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All-County Academic Teams: 20 years

Banquet celebrates two decades, inducts 32 new members

Posted: April 23, 2015 5:25 p.m.
Updated: April 24, 2015 1:00 a.m.
Martin L. Cahn/C-I

C-I Web Extra: Camden High School (CHS) senior and 2015 All-County Academic Team member Zach Boykin reads from notes as he addresses those gathered for Monday’s 20th annual banquet. Zach is the only male member of the Team from CHS and recently learned he is one of only 1,000 students in the national to be named a Bill and Melinda Gates Millennium Scholar. The scholarship will provide him a completely free education at any U.S. college or university of his choice.

Monday night marked the official 20th anniversary of the Upchurch & Jowers All-County Academic Team program. The insurance agency and Kershaw County School District’s (KCSD) annual banquet, held in Bethesda Presbyterian Church’s Westminster Hall, looked back at those 20 years while inducting 32 members from the district’s three high schools.

The first banquet, held in 1996, was the result of Victor Jowers’ decision to honor academic excellence after seeing a Chronicle-Independent article the year before about the county’s all-star football team. Jowers’ wife, Sarah, started off the evening, welcoming guests and recounting how the insurance agency and district’s partnership began.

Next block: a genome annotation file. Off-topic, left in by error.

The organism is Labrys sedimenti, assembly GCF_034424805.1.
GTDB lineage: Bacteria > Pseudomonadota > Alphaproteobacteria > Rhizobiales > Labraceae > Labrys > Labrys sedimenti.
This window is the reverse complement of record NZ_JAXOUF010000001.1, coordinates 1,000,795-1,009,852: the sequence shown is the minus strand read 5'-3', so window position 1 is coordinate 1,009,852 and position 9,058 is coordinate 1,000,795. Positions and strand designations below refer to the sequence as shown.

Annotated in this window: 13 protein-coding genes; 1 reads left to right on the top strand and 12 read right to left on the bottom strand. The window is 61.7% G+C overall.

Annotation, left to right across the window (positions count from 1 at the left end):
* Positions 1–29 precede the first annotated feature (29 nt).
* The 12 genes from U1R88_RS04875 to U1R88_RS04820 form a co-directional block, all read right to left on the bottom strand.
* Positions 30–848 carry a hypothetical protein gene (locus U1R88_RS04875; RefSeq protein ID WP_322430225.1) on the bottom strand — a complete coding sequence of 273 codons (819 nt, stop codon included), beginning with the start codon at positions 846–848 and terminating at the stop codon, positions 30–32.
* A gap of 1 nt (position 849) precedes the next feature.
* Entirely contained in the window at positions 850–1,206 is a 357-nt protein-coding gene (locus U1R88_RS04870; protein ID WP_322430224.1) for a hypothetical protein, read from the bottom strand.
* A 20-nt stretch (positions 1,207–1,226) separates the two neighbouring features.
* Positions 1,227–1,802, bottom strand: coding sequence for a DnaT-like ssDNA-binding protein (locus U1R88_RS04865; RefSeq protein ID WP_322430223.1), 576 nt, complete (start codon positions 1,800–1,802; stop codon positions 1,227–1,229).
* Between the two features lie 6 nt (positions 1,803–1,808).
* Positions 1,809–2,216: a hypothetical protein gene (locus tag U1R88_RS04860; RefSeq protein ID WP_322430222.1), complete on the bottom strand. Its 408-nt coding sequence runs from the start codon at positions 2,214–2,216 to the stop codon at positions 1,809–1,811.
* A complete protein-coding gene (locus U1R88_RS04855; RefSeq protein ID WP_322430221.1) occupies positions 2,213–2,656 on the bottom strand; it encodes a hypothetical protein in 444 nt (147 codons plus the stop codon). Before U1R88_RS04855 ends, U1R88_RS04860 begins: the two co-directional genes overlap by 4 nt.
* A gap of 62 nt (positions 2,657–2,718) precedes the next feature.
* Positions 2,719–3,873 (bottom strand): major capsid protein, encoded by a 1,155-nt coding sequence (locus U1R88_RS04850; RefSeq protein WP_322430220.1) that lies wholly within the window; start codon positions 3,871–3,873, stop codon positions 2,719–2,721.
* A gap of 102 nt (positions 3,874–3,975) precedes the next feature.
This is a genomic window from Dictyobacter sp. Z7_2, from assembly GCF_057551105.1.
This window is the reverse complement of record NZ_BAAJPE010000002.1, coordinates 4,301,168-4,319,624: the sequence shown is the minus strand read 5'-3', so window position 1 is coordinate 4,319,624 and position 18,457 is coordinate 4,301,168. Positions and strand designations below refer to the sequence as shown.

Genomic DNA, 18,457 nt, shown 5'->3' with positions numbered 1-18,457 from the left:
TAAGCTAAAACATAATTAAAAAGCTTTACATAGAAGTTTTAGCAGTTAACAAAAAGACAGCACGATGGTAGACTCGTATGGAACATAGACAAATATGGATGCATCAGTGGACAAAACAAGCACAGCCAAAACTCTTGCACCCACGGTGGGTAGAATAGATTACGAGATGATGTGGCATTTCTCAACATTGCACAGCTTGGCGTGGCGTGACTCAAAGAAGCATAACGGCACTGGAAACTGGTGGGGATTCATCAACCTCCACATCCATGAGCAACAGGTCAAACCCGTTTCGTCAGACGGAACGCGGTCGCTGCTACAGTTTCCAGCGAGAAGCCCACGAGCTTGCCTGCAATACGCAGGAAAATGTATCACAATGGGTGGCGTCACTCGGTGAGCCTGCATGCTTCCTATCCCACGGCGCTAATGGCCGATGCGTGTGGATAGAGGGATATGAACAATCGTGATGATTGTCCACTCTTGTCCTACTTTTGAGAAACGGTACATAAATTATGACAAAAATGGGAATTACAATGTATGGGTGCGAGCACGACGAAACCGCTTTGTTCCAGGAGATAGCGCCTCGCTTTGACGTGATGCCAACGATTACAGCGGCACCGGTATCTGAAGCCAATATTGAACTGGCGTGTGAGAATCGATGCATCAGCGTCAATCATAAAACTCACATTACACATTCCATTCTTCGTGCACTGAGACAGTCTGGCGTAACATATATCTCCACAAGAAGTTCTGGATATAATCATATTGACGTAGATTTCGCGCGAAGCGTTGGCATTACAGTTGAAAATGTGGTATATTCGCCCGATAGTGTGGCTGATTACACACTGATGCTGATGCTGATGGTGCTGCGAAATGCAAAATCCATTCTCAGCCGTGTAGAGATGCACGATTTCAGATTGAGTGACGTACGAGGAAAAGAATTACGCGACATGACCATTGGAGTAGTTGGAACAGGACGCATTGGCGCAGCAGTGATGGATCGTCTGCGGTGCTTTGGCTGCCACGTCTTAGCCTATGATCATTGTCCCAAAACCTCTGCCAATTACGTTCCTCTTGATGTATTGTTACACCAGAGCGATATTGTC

Out of more than 10,000 seniors who have graduated from district high schools during the past 20 years, she said, only 587 have been named to the All-County Academic Team. Team members are selected based, at least partially, on their grade point averages and SAT or ACT scores. Usually the top 10 students from each high school -- Camden, Lugoff-Elgin and North Central -- are selected; additional members are included due to ties and other factors.

Following Sarah Jowers’ comments, Dionne Hough, a member of the first All-County team from 1996, sang the national anthem. Hough graduated from North Central High School (NCHS) that year, going on to the University of South Carolina (USC), where she earned a B.A. in music composition. She received an divinity masters from Columbia International University and has worked with a local Baptist church, the Fine Arts Center of Kershaw County and Columbia Workshop Theater, and collaborated on a YouTube music video filmed in Camden.